I finally found E Nicholii, growing in Botanic Park. My beady eyes have been searching the suburbs of my city for this tree as I ride past, to no avail until now.
This is such a finely-leaved tree! Perhaps I have failed to identify it if I have seen one fully grown, mistaking it for another kind of tree altogether. I had one growing in a pot but it suffered too much through summer. It is also the only tree I have ever seen as the subject of a public notice at Guild, where I once saw a hand lettered note asking if anyone could supply E Nicholii leaves for a dyer. My friend’s godmother–another dyer–who lives in NSW, recommended E Nicholii as her favourite dye plant. These are some of the reasons I was trying to grow it in a pot. I have given that up and we have a tiny specimen growing in the corner of the back yard. And now–the reason why people are so keen! I think this print is sensational.
See that big black splodge? I have wondered why I get one of these once in a while (and needless to say I have had a few theories). Just recently the penny dropped. Or should I say, the washer dropped–because that is what actually happened. One of my dye pots has a glass lid with a knob screwed into the centre of it. All these eucalypt dye baths have eaten away at the metal of the screw and washers. One washer recently fell off altogether, as the hole in it simply had been made too large for it to stay in position. So… there has been an inadvertent contribution of iron to some of my dye baths, and some unintended black smudges where iron water drips down onto my bundles from above–since this lid is convex, I have preferred it when I have large bundles in the pot. Aha! Another mystery solved. This may explain some of my surprise dye bath outcomes, too…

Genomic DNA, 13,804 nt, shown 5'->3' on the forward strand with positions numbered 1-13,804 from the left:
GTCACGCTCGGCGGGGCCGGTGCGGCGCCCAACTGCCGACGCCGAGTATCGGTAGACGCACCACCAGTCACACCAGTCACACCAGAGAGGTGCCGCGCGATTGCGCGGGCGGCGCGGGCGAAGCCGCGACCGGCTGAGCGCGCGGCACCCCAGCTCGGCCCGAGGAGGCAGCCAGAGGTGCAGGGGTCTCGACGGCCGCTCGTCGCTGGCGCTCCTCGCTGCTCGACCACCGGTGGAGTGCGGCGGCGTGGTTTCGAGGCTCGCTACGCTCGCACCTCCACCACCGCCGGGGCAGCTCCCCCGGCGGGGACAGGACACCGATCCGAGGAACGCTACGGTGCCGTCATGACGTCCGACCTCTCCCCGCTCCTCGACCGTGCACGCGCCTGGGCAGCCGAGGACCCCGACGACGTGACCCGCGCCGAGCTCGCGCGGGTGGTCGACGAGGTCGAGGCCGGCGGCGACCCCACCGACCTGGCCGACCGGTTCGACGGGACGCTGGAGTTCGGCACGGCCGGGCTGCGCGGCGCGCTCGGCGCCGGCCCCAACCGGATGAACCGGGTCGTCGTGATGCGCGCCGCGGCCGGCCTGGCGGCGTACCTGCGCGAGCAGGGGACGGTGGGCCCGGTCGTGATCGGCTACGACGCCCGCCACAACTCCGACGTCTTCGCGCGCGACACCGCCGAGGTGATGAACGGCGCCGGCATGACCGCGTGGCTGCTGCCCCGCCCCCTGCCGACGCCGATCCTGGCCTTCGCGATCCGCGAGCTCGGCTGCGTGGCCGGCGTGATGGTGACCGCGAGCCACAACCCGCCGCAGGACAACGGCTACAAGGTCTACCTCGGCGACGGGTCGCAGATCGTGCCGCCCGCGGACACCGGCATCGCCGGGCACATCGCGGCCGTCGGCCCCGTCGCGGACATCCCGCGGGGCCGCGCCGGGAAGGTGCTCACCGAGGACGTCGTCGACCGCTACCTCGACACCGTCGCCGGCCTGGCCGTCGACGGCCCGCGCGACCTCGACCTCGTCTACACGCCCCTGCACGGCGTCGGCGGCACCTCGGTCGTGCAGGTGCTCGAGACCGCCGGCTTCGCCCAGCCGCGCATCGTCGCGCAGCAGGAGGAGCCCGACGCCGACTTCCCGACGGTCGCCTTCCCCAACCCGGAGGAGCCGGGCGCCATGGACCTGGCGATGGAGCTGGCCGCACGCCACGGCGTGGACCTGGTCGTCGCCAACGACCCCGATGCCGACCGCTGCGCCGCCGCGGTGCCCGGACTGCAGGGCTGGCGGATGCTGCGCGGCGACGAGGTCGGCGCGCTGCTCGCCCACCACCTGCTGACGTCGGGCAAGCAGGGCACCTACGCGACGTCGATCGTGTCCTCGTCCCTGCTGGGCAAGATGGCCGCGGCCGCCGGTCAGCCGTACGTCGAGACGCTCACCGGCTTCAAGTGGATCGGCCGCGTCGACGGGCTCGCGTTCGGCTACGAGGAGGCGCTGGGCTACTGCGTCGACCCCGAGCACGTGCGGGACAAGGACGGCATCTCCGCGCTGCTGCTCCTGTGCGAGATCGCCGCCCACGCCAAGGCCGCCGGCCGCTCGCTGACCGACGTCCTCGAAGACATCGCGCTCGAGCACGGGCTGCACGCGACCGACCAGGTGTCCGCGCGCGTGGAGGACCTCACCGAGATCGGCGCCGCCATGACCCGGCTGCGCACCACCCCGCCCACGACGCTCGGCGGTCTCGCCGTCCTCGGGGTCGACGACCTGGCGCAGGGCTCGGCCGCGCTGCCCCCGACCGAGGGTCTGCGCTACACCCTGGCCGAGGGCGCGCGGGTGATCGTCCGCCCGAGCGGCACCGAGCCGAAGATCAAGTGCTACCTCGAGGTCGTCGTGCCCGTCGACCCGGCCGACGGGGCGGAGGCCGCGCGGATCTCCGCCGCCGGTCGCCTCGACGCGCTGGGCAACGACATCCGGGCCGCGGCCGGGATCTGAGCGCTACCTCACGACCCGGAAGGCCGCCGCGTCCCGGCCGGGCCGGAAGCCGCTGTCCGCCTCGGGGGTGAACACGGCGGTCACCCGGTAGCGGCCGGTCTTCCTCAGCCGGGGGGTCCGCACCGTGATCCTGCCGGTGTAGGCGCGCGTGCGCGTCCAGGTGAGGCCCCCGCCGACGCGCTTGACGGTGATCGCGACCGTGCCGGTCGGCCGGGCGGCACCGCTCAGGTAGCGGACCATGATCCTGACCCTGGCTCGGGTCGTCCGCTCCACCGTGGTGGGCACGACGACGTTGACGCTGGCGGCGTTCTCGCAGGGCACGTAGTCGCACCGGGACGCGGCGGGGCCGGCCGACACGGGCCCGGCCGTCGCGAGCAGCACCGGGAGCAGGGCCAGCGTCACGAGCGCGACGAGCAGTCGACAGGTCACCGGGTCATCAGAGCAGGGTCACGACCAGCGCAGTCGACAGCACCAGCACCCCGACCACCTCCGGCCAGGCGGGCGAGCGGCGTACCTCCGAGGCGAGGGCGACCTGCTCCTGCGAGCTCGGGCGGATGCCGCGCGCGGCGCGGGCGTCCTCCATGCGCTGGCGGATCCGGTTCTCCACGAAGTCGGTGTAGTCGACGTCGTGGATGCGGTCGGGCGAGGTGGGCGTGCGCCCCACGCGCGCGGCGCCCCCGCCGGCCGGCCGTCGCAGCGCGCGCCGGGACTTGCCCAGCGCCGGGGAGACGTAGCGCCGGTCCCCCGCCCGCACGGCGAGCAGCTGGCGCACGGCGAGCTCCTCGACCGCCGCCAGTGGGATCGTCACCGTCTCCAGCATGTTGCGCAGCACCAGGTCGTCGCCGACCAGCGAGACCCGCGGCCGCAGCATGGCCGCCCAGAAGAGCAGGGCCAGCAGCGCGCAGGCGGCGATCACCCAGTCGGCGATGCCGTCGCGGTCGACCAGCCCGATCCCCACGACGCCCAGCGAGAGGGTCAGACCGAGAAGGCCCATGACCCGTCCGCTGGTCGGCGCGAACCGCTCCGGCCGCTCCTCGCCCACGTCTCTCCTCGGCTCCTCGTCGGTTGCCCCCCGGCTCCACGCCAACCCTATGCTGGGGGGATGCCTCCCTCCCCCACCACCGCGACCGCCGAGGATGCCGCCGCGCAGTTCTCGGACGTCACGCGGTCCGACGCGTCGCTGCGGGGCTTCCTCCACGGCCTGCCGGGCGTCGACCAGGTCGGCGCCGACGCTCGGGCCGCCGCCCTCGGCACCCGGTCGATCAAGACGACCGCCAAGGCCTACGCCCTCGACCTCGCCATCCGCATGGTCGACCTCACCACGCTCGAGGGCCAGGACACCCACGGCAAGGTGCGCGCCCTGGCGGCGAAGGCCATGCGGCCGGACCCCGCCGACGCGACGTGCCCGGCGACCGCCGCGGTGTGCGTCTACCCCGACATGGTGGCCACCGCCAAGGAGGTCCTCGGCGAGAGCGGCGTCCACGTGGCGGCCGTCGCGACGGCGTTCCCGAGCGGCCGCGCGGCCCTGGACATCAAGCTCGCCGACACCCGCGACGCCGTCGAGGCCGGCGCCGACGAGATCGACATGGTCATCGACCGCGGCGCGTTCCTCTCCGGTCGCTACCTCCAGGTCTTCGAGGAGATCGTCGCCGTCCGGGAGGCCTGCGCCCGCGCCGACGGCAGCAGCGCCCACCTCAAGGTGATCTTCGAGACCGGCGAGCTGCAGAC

3 responses to “Eucalyptus Nicholii”
What a wonderful print! So finely leaved, and feather like!
Now I want to try my hand at growing it!
I bought some seeds for Eucalyptus Nicholii from a man in Pennsylvania…. tiny tiny seeds!! Only one germinated for me…. I’m crossing my fingers that it will make it to maturity.
I have my fingers crossed for you, too. If it is impressive that an oak can grow from an acorn (and I think it is), I think it is even more impressive that a eucalypt can grow from a seed the size of a grain of sand!